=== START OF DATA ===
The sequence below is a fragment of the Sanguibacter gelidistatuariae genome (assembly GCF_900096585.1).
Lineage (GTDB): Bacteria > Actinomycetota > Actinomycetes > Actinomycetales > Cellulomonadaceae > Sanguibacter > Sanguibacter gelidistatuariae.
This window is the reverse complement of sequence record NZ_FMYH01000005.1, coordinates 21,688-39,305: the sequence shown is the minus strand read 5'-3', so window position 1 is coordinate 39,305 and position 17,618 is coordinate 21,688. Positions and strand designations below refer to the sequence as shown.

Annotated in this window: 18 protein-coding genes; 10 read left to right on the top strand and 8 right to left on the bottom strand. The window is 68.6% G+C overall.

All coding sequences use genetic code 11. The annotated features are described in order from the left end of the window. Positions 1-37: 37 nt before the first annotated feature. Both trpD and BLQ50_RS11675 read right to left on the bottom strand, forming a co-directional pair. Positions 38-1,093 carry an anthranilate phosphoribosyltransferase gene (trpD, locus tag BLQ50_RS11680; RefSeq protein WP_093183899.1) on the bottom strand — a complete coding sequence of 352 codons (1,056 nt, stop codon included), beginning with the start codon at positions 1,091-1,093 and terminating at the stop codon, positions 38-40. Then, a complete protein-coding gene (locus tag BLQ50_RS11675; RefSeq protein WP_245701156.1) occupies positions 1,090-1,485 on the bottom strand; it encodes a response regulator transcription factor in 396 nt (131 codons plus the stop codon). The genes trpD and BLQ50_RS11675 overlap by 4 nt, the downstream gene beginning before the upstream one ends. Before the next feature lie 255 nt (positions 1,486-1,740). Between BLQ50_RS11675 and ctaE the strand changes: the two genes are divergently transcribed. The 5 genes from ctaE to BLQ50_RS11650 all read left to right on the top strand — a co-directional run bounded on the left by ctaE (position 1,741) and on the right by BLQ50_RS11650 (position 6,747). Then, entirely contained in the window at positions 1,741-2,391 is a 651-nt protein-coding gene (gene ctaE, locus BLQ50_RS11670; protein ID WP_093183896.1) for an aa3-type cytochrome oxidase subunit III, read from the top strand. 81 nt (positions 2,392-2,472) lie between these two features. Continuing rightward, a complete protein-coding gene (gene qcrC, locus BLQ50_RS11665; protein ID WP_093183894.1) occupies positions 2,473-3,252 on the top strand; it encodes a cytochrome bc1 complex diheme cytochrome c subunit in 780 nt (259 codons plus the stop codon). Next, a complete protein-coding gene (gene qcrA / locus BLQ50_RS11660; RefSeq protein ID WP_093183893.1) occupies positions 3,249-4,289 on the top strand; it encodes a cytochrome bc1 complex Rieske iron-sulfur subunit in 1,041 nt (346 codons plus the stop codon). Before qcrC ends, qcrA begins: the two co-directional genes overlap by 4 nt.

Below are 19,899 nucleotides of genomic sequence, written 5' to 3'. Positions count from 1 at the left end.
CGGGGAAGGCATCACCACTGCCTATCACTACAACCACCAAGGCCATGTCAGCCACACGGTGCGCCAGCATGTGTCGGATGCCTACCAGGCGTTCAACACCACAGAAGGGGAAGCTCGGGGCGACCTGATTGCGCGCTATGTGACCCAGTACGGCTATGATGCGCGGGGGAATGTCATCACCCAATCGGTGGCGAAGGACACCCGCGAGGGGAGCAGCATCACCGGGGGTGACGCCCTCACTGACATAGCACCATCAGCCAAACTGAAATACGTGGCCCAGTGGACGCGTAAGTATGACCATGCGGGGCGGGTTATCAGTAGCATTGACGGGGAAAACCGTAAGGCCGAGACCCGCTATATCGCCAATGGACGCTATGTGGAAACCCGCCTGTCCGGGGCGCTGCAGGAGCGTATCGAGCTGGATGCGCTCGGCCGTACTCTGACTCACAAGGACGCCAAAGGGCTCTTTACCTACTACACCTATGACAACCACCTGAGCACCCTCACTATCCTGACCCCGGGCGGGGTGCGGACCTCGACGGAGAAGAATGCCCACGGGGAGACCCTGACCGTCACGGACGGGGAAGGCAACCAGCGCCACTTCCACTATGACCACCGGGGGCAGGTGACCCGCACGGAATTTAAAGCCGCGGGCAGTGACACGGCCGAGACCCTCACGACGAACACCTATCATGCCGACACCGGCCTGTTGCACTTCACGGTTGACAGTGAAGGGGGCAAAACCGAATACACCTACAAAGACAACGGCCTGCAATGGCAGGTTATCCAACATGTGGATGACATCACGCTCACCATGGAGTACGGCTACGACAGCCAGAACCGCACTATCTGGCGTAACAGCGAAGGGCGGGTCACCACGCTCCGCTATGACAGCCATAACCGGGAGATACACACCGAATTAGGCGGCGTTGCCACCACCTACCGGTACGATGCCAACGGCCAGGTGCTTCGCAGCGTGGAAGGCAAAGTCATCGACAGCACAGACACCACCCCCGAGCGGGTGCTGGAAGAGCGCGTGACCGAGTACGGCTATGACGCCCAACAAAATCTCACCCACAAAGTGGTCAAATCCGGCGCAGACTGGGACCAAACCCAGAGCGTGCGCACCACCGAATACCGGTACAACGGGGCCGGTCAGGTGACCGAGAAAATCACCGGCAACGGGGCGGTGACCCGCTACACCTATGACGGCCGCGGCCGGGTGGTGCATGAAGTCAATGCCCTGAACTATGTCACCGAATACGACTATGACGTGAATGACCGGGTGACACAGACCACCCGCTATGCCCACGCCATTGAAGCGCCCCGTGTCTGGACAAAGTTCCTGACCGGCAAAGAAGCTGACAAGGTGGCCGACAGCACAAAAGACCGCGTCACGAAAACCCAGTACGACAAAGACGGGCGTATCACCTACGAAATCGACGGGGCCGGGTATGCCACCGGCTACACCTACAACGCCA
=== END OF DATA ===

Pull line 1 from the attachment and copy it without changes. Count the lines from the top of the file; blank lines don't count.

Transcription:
The sequence below is a fragment of the Sanguibacter gelidistatuariae genome (assembly GCF_900096585.1).